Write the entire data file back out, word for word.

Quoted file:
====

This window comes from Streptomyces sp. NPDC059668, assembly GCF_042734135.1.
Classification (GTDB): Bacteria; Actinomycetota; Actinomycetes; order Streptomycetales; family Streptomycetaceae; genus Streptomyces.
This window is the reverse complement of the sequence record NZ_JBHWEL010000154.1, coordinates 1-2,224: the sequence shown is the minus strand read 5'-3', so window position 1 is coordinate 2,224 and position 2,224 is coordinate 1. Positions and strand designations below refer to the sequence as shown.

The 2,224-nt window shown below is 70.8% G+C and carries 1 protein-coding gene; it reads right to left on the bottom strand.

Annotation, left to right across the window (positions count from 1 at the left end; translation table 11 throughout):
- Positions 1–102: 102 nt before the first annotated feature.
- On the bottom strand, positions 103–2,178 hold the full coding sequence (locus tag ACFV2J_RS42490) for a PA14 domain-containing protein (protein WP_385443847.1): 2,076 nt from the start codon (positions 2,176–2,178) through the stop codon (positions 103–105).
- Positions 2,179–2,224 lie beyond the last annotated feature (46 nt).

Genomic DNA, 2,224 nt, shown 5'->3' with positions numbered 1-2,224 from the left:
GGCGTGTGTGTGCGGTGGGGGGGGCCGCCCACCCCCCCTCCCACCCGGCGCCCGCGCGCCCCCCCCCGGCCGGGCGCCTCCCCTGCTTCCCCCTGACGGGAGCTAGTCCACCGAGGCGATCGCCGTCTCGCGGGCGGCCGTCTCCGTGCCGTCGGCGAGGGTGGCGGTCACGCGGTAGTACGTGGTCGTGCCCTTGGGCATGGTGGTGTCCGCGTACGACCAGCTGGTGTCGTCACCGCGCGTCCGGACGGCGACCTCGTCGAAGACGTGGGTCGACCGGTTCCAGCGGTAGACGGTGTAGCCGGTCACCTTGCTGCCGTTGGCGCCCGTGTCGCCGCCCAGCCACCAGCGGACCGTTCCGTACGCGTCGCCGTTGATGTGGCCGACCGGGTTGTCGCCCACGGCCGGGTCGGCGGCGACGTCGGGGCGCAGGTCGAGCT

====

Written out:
This window comes from Streptomyces sp. NPDC059668, assembly GCF_042734135.1.
Classification (GTDB): Bacteria; Actinomycetota; Actinomycetes; order Streptomycetales; family Streptomycetaceae; genus Streptomyces.
This window is the reverse complement of the sequence record NZ_JBHWEL010000154.1, coordinates 1-2,224: the sequence shown is the minus strand read 5'-3', so window position 1 is coordinate 2,224 and position 2,224 is coordinate 1. Positions and strand designations below refer to the sequence as shown.

The 2,224-nt window shown below is 70.8% G+C and carries 1 protein-coding gene; it reads right to left on the bottom strand.

Annotation, left to right across the window (positions count from 1 at the left end; translation table 11 throughout):
- Positions 1–102: 102 nt before the first annotated feature.
- On the bottom strand, positions 103–2,178 hold the full coding sequence (locus tag ACFV2J_RS42490) for a PA14 domain-containing protein (protein WP_385443847.1): 2,076 nt from the start codon (positions 2,176–2,178) through the stop codon (positions 103–105).
- Positions 2,179–2,224 lie beyond the last annotated feature (46 nt).

Genomic DNA, 2,224 nt, shown 5'->3' with positions numbered 1-2,224 from the left:
GGCGTGTGTGTGCGGTGGGGGGGGCCGCCCACCCCCCCTCCCACCCGGCGCCCGCGCGCCCCCCCCCGGCCGGGCGCCTCCCCTGCTTCCCCCTGACGGGAGCTAGTCCACCGAGGCGATCGCCGTCTCGCGGGCGGCCGTCTCCGTGCCGTCGGCGAGGGTGGCGGTCACGCGGTAGTACGTGGTCGTGCCCTTGGGCATGGTGGTGTCCGCGTACGACCAGCTGGTGTCGTCACCGCGCGTCCGGACGGCGACCTCGTCGAAGACGTGGGTCGACCGGTTCCAGCGGTAGACGGTGTAGCCGGTCACCTTGCTGCCGTTGGCGCCCGTGTCGCCGCCCAGCCACCAGCGGACCGTTCCGTACGCGTCGCCGTTGATGTGGCCGACCGGGTTGTCGCCCACGGCCGGGTCGGCGGCGACGTCGGGGCGCAGGTCGAGCT